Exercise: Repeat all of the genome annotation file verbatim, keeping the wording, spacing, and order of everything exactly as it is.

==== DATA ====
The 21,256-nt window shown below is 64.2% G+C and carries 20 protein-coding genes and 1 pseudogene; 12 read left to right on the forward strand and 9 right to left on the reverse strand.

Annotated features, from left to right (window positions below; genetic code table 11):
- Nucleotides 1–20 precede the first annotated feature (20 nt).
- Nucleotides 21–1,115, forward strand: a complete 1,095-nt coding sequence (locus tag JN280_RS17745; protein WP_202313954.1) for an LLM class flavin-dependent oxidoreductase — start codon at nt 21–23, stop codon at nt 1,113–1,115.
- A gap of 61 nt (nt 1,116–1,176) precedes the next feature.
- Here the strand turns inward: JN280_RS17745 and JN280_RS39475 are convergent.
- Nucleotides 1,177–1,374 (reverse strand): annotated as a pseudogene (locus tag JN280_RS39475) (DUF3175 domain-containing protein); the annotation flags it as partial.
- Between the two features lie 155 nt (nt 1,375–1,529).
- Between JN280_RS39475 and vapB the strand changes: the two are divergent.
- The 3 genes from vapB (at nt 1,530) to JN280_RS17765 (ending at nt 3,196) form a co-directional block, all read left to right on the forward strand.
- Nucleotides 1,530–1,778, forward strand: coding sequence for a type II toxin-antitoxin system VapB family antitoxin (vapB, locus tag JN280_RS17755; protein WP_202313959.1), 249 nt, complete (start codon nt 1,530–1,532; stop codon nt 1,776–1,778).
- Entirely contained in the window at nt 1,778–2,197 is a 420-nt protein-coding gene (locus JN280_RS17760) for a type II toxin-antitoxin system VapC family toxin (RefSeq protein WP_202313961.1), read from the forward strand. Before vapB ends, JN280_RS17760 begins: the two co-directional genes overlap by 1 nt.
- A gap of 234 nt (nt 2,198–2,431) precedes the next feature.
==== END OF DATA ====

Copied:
The 21,256-nt window shown below is 64.2% G+C and carries 20 protein-coding genes and 1 pseudogene; 12 read left to right on the forward strand and 9 right to left on the reverse strand.

Annotated features, from left to right (window positions below; genetic code table 11):
- Nucleotides 1–20 precede the first annotated feature (20 nt).
- Nucleotides 21–1,115, forward strand: a complete 1,095-nt coding sequence (locus tag JN280_RS17745; protein WP_202313954.1) for an LLM class flavin-dependent oxidoreductase — start codon at nt 21–23, stop codon at nt 1,113–1,115.
- A gap of 61 nt (nt 1,116–1,176) precedes the next feature.
- Here the strand turns inward: JN280_RS17745 and JN280_RS39475 are convergent.
- Nucleotides 1,177–1,374 (reverse strand): annotated as a pseudogene (locus tag JN280_RS39475) (DUF3175 domain-containing protein); the annotation flags it as partial.
- Between the two features lie 155 nt (nt 1,375–1,529).
- Between JN280_RS39475 and vapB the strand changes: the two are divergent.
- The 3 genes from vapB (at nt 1,530) to JN280_RS17765 (ending at nt 3,196) form a co-directional block, all read left to right on the forward strand.
- Nucleotides 1,530–1,778, forward strand: coding sequence for a type II toxin-antitoxin system VapB family antitoxin (vapB, locus tag JN280_RS17755; protein WP_202313959.1), 249 nt, complete (start codon nt 1,530–1,532; stop codon nt 1,776–1,778).
- Entirely contained in the window at nt 1,778–2,197 is a 420-nt protein-coding gene (locus JN280_RS17760) for a type II toxin-antitoxin system VapC family toxin (RefSeq protein WP_202313961.1), read from the forward strand. Before vapB ends, JN280_RS17760 begins: the two co-directional genes overlap by 1 nt.
- A gap of 234 nt (nt 2,198–2,431) precedes the next feature.